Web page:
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Darwin's Children (original 2003; edition 2004)
by Greg Bear
Darwin's Children by Greg Bear (2003)
References to this work on external resources.
Wikipedia in English
Amazon.com Amazon.com Review (ISBN 0345448367, Mass Market Paperback)Darwin's Children, Greg Bear's follow-up to Darwin's Radio, is top-shelf science fiction, thrilling and intellectually charged. It's no standalone, though. The plot and characters are certainly independent of the previous novel, but the background in Darwin's Radio is essential to nonbiologists trying to understand what's going on. The next stage of human evolution has arrived, announced by the birth of bizarre "virus children." Now the children with the hypersenses and odd faces are growing up, and the world has to figure out what to do with them. The answer is evil and all too human, as governments put the kids in camps to protect regular folks from imagined dangers. Mitch and Kaye, scientists whose daughter Stella is swept up in the fray, become unwillingly involved in the politics that erupt around the issue of the new humans. Harrowing chases, gun battles, epidemics, and tense meetings about civil rights ensue, all brilliantly narrated. But just when you think you've got the book figured out, Bear throws a massive curveball by introducing... religion. That's right, a good old-fashioned epiphany, plopped down in the middle of a hard science fiction novel. But even skeptical readers will be swept along with Kaye as she tries to deal with what's happening to her and how it relates to the fate of her daughter's species. Keep reading past the words that make you uncomfortable--the hot science, the cool spirituality--and you'll be rewarded with a story of complete and moving humanity. --Therese Littleton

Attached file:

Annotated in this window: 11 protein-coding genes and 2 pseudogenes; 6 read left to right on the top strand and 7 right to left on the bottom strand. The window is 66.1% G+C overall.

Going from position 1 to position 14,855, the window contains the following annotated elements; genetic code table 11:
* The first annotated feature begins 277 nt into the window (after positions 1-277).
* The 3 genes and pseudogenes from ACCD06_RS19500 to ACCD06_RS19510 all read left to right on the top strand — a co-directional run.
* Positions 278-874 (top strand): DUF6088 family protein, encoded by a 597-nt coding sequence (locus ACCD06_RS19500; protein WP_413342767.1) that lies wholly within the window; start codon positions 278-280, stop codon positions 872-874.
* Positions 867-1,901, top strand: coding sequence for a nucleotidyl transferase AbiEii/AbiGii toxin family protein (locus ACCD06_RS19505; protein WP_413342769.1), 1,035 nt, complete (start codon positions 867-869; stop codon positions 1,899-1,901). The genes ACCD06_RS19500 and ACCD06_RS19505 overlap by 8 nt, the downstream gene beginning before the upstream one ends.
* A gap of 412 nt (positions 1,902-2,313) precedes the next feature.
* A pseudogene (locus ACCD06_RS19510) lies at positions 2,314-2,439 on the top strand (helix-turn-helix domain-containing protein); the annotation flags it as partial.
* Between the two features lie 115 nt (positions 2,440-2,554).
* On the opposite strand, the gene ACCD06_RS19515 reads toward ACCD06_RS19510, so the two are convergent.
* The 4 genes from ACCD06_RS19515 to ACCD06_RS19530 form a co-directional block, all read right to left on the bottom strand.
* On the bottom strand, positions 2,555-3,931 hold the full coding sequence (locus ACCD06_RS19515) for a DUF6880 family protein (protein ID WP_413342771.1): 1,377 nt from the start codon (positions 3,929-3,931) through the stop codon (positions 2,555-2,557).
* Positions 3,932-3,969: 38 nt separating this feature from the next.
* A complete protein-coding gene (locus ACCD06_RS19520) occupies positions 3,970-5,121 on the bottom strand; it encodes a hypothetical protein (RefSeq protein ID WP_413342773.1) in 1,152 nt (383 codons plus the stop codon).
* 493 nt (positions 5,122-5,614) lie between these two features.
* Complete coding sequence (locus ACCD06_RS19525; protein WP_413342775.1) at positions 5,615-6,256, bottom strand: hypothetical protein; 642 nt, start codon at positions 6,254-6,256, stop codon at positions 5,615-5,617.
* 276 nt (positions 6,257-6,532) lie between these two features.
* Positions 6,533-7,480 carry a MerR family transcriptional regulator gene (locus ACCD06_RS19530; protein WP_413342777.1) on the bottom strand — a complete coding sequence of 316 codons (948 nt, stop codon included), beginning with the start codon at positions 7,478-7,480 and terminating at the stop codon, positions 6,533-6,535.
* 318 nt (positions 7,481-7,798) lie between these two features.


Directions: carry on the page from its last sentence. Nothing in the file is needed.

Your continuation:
(retrieved from Amazon Thu, 12 Mar 2015 18:13:26 -0400)
Scientists Kaye Lang and Mitch Rafelson, parents of Stella, a genetically-enhanced child born as a result of mutations in the human genome caused by the SHEVA virus, lose the struggle to keep their daughter safe from a repressive government that wants to control the virus children by isolating them from the general population.
(summary from another edition)
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